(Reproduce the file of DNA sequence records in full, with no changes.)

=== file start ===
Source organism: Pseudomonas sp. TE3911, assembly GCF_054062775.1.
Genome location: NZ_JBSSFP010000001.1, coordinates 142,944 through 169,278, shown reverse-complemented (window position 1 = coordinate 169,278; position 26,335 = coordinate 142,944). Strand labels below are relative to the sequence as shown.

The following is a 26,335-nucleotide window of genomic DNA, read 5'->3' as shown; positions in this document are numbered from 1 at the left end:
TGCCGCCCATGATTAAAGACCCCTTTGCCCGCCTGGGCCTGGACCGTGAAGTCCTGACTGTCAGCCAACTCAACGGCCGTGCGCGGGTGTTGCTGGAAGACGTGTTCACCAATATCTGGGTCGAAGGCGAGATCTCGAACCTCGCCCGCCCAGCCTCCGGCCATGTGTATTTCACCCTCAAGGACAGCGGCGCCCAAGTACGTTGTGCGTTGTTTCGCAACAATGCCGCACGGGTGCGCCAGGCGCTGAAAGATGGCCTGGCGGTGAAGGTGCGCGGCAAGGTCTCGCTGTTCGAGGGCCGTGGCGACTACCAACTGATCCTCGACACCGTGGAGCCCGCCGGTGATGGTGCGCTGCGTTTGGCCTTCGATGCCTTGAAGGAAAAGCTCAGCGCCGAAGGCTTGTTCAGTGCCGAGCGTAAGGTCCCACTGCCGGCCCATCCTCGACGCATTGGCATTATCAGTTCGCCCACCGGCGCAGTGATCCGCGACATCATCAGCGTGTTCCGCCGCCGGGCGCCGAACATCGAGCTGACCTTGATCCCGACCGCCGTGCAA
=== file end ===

Source organism: Pseudomonas sp. TE3911, assembly GCF_054062775.1.
Genome location: NZ_JBSSFP010000001.1, coordinates 142,944 through 169,278, shown reverse-complemented (window position 1 = coordinate 169,278; position 26,335 = coordinate 142,944). Strand labels below are relative to the sequence as shown.

The following is a 26,335-nucleotide window of genomic DNA, read 5'->3' as shown; positions in this document are numbered from 1 at the left end:
TGCCGCCCATGATTAAAGACCCCTTTGCCCGCCTGGGCCTGGACCGTGAAGTCCTGACTGTCAGCCAACTCAACGGCCGTGCGCGGGTGTTGCTGGAAGACGTGTTCACCAATATCTGGGTCGAAGGCGAGATCTCGAACCTCGCCCGCCCAGCCTCCGGCCATGTGTATTTCACCCTCAAGGACAGCGGCGCCCAAGTACGTTGTGCGTTGTTTCGCAACAATGCCGCACGGGTGCGCCAGGCGCTGAAAGATGGCCTGGCGGTGAAGGTGCGCGGCAAGGTCTCGCTGTTCGAGGGCCGTGGCGACTACCAACTGATCCTCGACACCGTGGAGCCCGCCGGTGATGGTGCGCTGCGTTTGGCCTTCGATGCCTTGAAGGAAAAGCTCAGCGCCGAAGGCTTGTTCAGTGCCGAGCGTAAGGTCCCACTGCCGGCCCATCCTCGACGCATTGGCATTATCAGTTCGCCCACCGGCGCAGTGATCCGCGACATCATCAGCGTGTTCCGCCGCCGGGCGCCGAACATCGAGCTGACCTTGATCCCGACCGCCGTGCAA